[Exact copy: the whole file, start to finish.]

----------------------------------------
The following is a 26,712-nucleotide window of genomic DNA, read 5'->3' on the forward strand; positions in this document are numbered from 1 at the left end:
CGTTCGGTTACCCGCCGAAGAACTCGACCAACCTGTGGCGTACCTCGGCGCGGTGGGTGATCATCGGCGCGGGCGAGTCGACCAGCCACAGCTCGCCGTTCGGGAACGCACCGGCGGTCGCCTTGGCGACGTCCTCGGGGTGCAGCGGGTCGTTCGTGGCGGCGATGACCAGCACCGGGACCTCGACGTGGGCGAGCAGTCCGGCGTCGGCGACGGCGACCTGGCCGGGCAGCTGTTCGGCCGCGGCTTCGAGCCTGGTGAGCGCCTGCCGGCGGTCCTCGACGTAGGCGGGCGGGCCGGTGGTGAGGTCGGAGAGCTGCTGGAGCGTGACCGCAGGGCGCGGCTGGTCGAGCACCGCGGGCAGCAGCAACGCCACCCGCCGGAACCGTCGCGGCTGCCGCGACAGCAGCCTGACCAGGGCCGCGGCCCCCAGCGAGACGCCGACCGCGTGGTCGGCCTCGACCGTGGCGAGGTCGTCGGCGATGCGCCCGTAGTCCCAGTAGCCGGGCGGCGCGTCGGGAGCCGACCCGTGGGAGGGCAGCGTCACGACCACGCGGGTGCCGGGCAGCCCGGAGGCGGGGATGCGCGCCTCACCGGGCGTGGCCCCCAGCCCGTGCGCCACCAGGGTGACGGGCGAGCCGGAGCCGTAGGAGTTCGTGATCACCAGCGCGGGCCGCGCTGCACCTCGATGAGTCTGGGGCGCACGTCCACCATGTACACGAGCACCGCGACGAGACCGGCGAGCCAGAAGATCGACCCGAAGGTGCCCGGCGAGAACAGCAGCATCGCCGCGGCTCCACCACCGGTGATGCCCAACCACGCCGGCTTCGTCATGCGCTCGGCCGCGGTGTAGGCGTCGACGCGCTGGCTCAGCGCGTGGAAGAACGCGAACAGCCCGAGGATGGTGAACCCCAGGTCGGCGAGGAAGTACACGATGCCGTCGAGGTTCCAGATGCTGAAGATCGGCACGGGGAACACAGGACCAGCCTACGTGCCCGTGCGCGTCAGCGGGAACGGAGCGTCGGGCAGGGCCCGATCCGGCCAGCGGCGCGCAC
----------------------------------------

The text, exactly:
The following is a 26,712-nucleotide window of genomic DNA, read 5'->3' on the forward strand; positions in this document are numbered from 1 at the left end:
CGTTCGGTTACCCGCCGAAGAACTCGACCAACCTGTGGCGTACCTCGGCGCGGTGGGTGATCATCGGCGCGGGCGAGTCGACCAGCCACAGCTCGCCGTTCGGGAACGCACCGGCGGTCGCCTTGGCGACGTCCTCGGGGTGCAGCGGGTCGTTCGTGGCGGCGATGACCAGCACCGGGACCTCGACGTGGGCGAGCAGTCCGGCGTCGGCGACGGCGACCTGGCCGGGCAGCTGTTCGGCCGCGGCTTCGAGCCTGGTGAGCGCCTGCCGGCGGTCCTCGACGTAGGCGGGCGGGCCGGTGGTGAGGTCGGAGAGCTGCTGGAGCGTGACCGCAGGGCGCGGCTGGTCGAGCACCGCGGGCAGCAGCAACGCCACCCGCCGGAACCGTCGCGGCTGCCGCGACAGCAGCCTGACCAGGGCCGCGGCCCCCAGCGAGACGCCGACCGCGTGGTCGGCCTCGACCGTGGCGAGGTCGTCGGCGATGCGCCCGTAGTCCCAGTAGCCGGGCGGCGCGTCGGGAGCCGACCCGTGGGAGGGCAGCGTCACGACCACGCGGGTGCCGGGCAGCCCGGAGGCGGGGATGCGCGCCTCACCGGGCGTGGCCCCCAGCCCGTGCGCCACCAGGGTGACGGGCGAGCCGGAGCCGTAGGAGTTCGTGATCACCAGCGCGGGCCGCGCTGCACCTCGATGAGTCTGGGGCGCACGTCCACCATGTACACGAGCACCGCGACGAGACCGGCGAGCCAGAAGATCGACCCGAAGGTGCCCGGCGAGAACAGCAGCATCGCCGCGGCTCCACCACCGGTGATGCCCAACCACGCCGGCTTCGTCATGCGCTCGGCCGCGGTGTAGGCGTCGACGCGCTGGCTCAGCGCGTGGAAGAACGCGAACAGCCCGAGGATGGTGAACCCCAGGTCGGCGAGGAAGTACACGATGCCGTCGAGGTTCCAGATGCTGAAGATCGGCACGGGGAACACAGGACCAGCCTACGTGCCCGTGCGCGTCAGCGGGAACGGAGCGTCGGGCAGGGCCCGATCCGGCCAGCGGCGCGCAC